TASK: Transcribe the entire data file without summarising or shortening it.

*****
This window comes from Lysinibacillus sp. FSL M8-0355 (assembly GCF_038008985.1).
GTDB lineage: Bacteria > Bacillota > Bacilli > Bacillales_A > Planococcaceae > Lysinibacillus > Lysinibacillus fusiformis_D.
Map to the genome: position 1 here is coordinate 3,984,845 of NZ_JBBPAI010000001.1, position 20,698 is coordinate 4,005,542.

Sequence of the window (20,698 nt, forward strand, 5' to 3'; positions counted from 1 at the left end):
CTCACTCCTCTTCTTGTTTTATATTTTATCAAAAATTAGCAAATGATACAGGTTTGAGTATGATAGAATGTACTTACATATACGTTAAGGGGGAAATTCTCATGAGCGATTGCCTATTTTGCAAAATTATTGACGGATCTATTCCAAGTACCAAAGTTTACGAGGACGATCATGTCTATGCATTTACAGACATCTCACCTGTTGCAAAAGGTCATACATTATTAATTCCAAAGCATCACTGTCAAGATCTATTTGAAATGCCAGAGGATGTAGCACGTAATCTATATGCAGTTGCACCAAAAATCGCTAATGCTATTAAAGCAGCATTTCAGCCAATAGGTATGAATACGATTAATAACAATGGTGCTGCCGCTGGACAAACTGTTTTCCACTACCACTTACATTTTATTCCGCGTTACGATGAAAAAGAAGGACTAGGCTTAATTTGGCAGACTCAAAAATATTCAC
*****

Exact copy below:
This window comes from Lysinibacillus sp. FSL M8-0355 (assembly GCF_038008985.1).
GTDB lineage: Bacteria > Bacillota > Bacilli > Bacillales_A > Planococcaceae > Lysinibacillus > Lysinibacillus fusiformis_D.
Map to the genome: position 1 here is coordinate 3,984,845 of NZ_JBBPAI010000001.1, position 20,698 is coordinate 4,005,542.

Sequence of the window (20,698 nt, forward strand, 5' to 3'; positions counted from 1 at the left end):
CTCACTCCTCTTCTTGTTTTATATTTTATCAAAAATTAGCAAATGATACAGGTTTGAGTATGATAGAATGTACTTACATATACGTTAAGGGGGAAATTCTCATGAGCGATTGCCTATTTTGCAAAATTATTGACGGATCTATTCCAAGTACCAAAGTTTACGAGGACGATCATGTCTATGCATTTACAGACATCTCACCTGTTGCAAAAGGTCATACATTATTAATTCCAAAGCATCACTGTCAAGATCTATTTGAAATGCCAGAGGATGTAGCACGTAATCTATATGCAGTTGCACCAAAAATCGCTAATGCTATTAAAGCAGCATTTCAGCCAATAGGTATGAATACGATTAATAACAATGGTGCTGCCGCTGGACAAACTGTTTTCCACTACCACTTACATTTTATTCCGCGTTACGATGAAAAAGAAGGACTAGGCTTAATTTGGCAGACTCAAAAATATTCAC